For me, this week has yielded some very productive thinking about Israel and Zionism. In addition to the blogging and blog-reading about the AJC article, I’ve been reading Mordecai Richler’s amazing memoir This Year in Jerusalem, which includes many reflections on the writer’s early years in the Zionist youth movement Habonim.
Then, yesterday, I was in a wonderful class given by Rabbi David Gedzelman on the Zionism of A.D. Gordon and Mordecai Kaplan. One quote from Kaplan is worth sharing in full, especially at the end of a week in which our thoughts about Zionism and Israel have been muddled in contentiousness and controversy.
But the quote is also important because it speaks to the ubiquitous Jewish continuity debate, as well (this week manifested in the reports about Steven M. Cohen’s new study on intermarriage/in-marriage).
From Kaplan’s A New Zionism (1955):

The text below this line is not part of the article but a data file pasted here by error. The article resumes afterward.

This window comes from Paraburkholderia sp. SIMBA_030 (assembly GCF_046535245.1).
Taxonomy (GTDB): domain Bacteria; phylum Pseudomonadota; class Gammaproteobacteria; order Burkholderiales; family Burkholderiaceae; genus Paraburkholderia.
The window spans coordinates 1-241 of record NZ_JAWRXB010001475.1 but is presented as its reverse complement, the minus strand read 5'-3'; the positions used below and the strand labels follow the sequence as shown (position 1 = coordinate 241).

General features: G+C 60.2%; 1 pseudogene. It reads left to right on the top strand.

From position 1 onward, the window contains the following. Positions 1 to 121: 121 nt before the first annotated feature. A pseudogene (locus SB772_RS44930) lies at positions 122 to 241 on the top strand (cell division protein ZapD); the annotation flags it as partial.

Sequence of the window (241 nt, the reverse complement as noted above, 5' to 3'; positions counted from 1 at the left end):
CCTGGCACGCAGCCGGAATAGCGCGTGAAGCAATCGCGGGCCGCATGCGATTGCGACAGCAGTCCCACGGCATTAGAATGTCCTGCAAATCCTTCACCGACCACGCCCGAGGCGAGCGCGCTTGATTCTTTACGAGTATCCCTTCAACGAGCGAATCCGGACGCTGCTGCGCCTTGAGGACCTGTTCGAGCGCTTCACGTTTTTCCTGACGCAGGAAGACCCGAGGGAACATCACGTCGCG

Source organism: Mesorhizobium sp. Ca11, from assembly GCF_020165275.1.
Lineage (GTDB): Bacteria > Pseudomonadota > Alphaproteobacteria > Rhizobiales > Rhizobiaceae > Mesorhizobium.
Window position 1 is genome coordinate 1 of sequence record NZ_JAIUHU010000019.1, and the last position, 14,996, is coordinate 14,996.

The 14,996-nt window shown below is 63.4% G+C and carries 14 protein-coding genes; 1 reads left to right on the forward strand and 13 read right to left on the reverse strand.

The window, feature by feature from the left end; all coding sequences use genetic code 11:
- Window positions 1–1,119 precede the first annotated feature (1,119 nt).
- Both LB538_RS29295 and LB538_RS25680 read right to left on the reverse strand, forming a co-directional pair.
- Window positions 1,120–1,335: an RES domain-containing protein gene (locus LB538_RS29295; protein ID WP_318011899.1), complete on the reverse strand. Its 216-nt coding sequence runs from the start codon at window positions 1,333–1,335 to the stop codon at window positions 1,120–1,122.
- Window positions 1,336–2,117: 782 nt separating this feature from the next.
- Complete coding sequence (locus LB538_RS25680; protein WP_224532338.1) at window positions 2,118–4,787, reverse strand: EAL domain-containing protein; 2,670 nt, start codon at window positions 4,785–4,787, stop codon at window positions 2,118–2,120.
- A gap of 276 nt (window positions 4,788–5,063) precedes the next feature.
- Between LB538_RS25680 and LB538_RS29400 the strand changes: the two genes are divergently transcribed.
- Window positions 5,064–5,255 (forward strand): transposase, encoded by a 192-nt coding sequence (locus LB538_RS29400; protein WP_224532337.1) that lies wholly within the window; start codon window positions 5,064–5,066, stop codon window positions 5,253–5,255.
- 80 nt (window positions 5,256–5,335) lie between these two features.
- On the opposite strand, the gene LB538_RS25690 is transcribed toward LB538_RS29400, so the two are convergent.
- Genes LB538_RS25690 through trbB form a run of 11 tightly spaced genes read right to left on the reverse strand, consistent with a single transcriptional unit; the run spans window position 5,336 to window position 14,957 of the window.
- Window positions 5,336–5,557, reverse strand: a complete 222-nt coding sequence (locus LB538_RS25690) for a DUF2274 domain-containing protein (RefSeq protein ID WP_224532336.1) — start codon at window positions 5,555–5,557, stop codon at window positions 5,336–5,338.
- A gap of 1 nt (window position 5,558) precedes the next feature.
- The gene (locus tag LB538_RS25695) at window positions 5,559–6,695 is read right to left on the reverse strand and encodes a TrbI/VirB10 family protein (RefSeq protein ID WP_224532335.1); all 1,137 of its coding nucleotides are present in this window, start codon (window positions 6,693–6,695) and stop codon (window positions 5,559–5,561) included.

Zionism, as a movement to redeem the Jewish People and regenerate its spirit through the reconstitution of Jewish Peoplehood and the reclamation of Eretz Yisrael, has to meet the following requirements: (a) it has to foster among the Jews both of Israel and of the Diaspora a sense of interdependence and a process of interaction; and, (b) it has to give the individual Jew the feeling that participating in that interdependence and interaction makes him more of a person. Thus is Zionism to make the Jewish People a means of salvation to the individual Jew. To become that kind of a People is what the Jewish people has to live for. Otherwise its collective survival would become an end in itself. No society which makes survival and end in itself is capable of surviving severe crises…
After the class, I — half-jokingly, but definitely half-seriously — suggested to David that we recite this last sentence at every Jewish organizational meeting that relates to the question of Jewish continuity. (BTW: The bolds in the Kaplan quote are mine.)